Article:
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Book 13: Acis and Galatea Notes from Metamorphoses

This section contains 141 words
(approx. 1 page at 300 words per page)

Metamorphoses Book 13: Acis and Galatea

Galatea loved Acis, the son of a river, and Polyphemus loved Galatea. One day Polyphemus was singing of his love for Galatea and her indifference to him. He sang "'Why prefer you Acis' arms to mine? / Acis may please himself and please, alas, / You, Galatea. Give me but the chance, / He'll find my strength no smaller than my size. / I'll gouge his living guts, I'll rend his limbs / And strew them in the fields and in the sea.'" Book 13 -- Acis and Galatea, line 863-8 When he'd finished his song, he caught his love with Acis. She fled to the sea, and the Cyclops crushed Acis with a huge rock. Galatea changed her dead love to a river god.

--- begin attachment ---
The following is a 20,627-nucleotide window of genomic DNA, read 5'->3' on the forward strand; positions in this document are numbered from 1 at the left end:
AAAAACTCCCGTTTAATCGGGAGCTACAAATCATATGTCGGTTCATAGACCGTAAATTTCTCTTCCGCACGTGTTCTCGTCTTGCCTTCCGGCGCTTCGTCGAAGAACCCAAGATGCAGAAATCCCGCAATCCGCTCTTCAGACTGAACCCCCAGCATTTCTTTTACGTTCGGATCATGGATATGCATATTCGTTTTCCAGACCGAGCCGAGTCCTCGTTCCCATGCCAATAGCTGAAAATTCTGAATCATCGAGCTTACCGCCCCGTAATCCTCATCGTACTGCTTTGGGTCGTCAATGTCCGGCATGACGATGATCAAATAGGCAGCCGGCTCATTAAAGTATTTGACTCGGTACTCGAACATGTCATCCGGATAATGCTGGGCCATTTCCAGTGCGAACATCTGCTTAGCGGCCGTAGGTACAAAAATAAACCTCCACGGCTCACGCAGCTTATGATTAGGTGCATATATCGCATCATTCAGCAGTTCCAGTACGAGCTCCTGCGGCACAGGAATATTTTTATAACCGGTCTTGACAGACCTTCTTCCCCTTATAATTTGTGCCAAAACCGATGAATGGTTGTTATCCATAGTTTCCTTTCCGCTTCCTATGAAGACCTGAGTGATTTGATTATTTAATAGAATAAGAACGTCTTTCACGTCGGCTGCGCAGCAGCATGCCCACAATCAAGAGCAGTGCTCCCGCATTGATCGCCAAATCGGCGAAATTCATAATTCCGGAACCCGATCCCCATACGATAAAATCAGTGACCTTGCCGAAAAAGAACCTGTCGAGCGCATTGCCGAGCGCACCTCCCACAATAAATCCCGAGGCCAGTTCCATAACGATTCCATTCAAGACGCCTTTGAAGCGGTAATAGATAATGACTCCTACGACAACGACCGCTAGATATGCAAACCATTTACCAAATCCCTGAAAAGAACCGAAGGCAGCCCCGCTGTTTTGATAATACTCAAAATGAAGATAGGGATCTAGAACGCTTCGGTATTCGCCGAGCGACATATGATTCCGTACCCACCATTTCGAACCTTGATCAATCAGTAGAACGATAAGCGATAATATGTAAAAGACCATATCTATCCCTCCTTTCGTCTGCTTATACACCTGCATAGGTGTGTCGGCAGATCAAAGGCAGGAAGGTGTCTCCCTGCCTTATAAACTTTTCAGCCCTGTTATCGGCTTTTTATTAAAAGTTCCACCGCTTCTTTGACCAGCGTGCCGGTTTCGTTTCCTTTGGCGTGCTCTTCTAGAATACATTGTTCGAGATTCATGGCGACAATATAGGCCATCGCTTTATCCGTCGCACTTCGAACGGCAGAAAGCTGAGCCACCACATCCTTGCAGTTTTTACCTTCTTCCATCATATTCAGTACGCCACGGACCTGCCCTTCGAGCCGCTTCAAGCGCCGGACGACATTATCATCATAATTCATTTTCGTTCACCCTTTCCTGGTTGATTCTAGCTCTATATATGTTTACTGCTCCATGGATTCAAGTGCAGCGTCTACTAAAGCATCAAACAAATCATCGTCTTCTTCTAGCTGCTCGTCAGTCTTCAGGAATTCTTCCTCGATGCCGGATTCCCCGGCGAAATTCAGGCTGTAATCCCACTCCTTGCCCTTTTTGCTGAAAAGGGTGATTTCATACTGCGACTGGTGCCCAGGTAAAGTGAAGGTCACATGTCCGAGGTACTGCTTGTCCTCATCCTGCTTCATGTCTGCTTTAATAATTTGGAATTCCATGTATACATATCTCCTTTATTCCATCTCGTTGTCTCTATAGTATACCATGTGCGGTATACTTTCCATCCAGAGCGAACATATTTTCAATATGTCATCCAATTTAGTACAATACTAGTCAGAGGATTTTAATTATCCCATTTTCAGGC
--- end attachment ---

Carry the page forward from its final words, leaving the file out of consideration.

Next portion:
After she told Scylla the story, Galatea and the sea-nymphs swam away.

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